In 1922, Alla Nazimova was a huge star. After a distinguished theatrical career in Russia, she came to New York and introduced Ibsen plays to Broadway, before moving into film aged 37. Compensating for the loss of her beautiful stage-trained voice with her command of mime and balletic movement, Nazimova signed for Metro Pictures in 1918 for an exorbitant $13,000 per week, mainly in dramas such as Camille (1921), in which she co-starred with Rudolph Valentino.

Then, Nazimova put $350,000 into an adaptation of Salomé by Oscar Wilde – who, less than twenty years after his death, was far from rehabilitated. Aged 43, Nazimova played the fourteen-year old Salomé, who demands that her stepfather, King Herod, gets her John the Baptist’s head, but the film owed more to Aubrey Beardsley’s illustrations than to Wilde – its sets and costumes were designed by Natacha Rambova, lover of Valentino and Nazimova, and consumed most of the budget.

Salomé went unreleased for a year whilst United Artists tried to work out how to market something so queer – several courtiers were men in drag, and it was rumoured that the entire cast was gay. Another problem was that it was desperately short of action: as underground filmmaker Kenneth Anger noted, its climactic Dance of the Seven Veils featured just one veil, a disappointing pay-off for a ‘succession of tableaux’. Salomé turned Alla into box office poison, starting a decline steep enough to inspire Sunset Boulevard, but it remains one of the silent screen’s most fascinating failures.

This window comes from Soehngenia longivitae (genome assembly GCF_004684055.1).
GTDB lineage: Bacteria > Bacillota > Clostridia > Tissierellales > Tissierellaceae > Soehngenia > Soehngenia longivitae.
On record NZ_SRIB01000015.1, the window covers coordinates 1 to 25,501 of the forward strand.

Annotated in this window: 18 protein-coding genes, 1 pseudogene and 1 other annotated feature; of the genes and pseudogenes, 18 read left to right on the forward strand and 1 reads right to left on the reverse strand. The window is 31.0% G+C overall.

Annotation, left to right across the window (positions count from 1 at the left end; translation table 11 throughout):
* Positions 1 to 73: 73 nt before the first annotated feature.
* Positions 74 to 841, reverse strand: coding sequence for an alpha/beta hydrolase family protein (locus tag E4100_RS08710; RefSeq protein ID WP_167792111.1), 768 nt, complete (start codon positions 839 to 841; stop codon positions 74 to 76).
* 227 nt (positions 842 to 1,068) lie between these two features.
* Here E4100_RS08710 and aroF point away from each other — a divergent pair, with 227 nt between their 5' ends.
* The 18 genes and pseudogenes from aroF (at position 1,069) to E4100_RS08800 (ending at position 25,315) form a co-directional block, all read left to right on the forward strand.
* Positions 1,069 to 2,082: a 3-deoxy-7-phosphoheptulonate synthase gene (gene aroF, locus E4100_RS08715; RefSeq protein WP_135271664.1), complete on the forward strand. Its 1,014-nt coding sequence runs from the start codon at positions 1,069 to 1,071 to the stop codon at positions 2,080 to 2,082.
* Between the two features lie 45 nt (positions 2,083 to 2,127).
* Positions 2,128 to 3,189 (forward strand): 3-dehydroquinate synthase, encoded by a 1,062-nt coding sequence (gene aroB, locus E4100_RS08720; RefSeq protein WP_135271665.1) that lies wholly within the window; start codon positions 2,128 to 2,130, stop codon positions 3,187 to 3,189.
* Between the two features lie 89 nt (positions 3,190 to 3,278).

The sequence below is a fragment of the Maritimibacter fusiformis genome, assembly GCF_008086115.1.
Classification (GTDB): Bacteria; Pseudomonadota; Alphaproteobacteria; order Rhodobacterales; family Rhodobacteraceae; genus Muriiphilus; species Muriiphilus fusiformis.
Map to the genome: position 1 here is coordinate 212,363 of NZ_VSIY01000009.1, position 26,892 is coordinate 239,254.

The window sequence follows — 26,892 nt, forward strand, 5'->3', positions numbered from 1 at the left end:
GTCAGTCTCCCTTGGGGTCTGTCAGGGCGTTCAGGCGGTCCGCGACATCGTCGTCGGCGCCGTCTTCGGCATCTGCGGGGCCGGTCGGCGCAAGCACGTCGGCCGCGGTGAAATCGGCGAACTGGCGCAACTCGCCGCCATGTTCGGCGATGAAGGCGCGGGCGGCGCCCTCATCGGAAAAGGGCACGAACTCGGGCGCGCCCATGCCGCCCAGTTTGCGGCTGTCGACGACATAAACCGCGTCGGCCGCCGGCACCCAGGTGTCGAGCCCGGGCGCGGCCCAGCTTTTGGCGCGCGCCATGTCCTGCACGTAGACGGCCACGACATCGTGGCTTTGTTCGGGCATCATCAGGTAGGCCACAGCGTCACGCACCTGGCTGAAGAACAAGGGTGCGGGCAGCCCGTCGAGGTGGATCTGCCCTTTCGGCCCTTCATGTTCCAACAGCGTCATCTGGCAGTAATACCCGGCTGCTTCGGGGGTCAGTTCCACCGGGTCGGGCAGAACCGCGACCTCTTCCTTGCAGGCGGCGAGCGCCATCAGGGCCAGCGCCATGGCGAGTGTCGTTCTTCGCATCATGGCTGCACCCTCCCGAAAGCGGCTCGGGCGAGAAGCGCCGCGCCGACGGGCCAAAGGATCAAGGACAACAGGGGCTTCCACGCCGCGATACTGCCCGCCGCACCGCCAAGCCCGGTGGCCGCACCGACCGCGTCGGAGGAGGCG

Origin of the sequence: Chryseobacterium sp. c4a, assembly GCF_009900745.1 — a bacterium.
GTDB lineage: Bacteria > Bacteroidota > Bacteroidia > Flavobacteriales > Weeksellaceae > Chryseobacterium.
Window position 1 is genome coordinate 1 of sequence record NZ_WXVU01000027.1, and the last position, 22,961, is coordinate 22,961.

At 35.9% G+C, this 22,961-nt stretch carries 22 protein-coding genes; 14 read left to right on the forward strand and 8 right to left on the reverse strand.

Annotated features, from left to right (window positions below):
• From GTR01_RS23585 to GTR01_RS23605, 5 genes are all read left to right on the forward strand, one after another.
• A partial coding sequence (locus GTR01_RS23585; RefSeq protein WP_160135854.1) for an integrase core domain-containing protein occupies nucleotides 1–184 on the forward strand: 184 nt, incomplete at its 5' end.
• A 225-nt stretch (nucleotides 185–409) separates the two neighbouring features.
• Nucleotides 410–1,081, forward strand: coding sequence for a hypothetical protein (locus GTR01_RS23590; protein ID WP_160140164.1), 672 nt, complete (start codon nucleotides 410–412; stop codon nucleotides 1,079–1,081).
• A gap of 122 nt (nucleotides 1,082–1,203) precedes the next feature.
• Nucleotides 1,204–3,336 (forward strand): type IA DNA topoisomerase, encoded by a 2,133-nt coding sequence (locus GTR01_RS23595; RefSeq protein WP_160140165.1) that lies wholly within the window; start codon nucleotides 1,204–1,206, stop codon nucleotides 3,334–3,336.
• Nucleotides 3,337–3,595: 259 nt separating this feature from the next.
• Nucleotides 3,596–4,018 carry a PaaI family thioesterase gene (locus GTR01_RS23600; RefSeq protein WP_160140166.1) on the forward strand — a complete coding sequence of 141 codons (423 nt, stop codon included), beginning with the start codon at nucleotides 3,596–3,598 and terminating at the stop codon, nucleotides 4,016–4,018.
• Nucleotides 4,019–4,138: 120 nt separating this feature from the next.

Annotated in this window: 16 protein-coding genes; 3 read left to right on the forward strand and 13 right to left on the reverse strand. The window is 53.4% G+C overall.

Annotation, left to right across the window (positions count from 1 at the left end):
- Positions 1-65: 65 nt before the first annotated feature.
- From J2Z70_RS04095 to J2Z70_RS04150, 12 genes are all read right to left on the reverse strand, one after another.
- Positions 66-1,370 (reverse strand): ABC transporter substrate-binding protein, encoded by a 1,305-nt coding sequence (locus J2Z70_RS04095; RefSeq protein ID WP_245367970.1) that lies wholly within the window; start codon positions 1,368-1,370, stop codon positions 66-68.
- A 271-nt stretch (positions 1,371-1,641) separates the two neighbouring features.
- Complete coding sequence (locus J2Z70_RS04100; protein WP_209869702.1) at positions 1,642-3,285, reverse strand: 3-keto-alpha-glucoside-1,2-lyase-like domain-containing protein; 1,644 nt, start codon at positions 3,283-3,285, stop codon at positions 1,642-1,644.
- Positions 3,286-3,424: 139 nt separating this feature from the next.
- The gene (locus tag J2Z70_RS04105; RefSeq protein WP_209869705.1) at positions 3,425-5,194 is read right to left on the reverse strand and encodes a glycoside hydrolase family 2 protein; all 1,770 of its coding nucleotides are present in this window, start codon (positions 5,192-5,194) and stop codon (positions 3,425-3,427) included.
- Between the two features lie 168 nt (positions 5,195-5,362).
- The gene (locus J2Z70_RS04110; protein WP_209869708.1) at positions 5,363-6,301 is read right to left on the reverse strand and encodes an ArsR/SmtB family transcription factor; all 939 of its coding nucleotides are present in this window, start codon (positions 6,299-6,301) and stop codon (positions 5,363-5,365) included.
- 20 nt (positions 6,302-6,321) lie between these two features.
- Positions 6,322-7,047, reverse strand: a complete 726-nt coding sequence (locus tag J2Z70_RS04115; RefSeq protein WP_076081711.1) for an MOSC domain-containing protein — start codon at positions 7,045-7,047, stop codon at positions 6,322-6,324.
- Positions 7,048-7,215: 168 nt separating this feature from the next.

If you like this, try: He Who Gets Slapped (Victor Sjöström, 1924); Lot in Sodom (J. S. Watson & Melville Webber, 1933); The Tell-Tale Heart (Charles Klein, 1928).

5. Ballet mécanique (Fernand Léger & Dudley Murphy, France, 1924)